Exploring the Universe at the highest energies with the Pierre Auger Observatory

Karl-Heinz Kampert (Univ. Wuppertal)
DESY Auditorium, 16.45 h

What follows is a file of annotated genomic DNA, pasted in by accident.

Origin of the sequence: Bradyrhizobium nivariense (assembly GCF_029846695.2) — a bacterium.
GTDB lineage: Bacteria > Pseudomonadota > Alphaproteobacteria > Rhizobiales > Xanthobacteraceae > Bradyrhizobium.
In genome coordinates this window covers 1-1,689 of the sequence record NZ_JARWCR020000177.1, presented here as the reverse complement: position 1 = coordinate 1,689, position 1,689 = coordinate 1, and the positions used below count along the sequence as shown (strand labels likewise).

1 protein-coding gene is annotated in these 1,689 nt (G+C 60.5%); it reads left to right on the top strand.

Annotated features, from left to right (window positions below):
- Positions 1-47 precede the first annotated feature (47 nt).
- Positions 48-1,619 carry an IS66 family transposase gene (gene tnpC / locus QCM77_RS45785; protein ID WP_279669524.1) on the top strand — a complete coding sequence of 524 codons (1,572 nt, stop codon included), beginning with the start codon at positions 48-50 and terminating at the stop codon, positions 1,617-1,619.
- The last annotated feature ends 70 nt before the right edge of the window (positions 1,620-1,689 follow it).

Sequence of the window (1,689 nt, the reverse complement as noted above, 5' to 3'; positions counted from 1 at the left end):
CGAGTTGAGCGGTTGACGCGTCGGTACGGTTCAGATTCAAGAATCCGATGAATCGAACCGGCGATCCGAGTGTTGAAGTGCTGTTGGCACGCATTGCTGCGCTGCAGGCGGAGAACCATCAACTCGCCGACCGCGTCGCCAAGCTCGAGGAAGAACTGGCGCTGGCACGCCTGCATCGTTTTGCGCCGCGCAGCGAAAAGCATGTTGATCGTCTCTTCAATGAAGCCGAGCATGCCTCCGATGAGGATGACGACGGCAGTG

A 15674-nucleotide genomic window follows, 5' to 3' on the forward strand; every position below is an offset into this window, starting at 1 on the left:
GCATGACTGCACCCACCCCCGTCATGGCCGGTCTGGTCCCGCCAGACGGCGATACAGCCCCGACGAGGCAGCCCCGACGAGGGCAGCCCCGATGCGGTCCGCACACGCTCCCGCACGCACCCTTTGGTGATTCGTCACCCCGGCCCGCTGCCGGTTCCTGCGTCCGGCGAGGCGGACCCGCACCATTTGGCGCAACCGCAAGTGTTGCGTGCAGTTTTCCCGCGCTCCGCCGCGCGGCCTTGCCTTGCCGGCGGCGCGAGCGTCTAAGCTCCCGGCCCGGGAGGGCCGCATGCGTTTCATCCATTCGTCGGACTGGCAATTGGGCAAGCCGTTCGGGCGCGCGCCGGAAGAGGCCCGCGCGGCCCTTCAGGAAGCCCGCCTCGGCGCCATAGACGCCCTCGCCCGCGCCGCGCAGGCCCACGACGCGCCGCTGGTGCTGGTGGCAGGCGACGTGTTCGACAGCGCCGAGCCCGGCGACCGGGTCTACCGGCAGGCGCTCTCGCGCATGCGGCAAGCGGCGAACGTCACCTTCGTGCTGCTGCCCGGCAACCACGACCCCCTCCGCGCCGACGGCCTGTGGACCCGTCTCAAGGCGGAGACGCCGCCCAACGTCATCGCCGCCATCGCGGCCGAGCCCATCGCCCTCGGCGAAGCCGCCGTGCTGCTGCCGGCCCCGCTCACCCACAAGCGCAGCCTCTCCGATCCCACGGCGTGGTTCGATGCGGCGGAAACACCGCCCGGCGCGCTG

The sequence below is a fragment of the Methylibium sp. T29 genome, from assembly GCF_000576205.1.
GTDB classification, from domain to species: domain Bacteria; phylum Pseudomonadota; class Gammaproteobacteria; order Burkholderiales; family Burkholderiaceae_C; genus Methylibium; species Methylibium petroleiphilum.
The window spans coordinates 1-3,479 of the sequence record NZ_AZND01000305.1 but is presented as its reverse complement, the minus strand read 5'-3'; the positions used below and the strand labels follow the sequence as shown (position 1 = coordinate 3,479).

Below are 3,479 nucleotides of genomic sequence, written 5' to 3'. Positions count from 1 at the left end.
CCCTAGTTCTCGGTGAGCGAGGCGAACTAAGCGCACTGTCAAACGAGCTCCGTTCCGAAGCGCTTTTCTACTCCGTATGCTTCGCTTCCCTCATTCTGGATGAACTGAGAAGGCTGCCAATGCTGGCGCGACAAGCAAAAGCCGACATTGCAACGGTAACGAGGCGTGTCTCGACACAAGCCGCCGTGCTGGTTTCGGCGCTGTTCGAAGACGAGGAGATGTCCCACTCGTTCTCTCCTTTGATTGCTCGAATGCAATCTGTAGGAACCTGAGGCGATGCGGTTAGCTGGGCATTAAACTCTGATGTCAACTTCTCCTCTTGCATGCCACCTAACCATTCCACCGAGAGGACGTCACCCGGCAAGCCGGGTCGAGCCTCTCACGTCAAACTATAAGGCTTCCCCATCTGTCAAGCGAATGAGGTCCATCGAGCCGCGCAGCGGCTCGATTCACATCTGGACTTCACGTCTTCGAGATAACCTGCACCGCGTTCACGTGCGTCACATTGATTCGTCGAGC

Enormous progress has been made recently in observing the most energetic particles in Nature. However, major puzzles remain to be solved. In particular, a flux suppression of cosmic rays has been observed above an energy of 5x1019 eV, such as expected from photo-pion production by protons propagating through the CMB (GZK-effect). However, data from the Pierre Auger Observatory, the world's largest cosmic ray observatory located in Argentina, show a shift towards heavier primary particles above 5x1018 eV, thereby suggesting to see the maximum energy of cosmic particle accelerators rather than energy losses by propagation effects. We shall review the experimental data and discuss its consequences. Observing particles up to 1020 eV enable tests also of particle- and fundamental physics, such as features of hadronic interaction at energies up to sqrt(s)=100 TeV, or Lorentz invariance violation or smoothness of space-time structure. We shall end the presentation by outlining plans for the near-term future and discussing the prospects and future challenges of UHECR physics.

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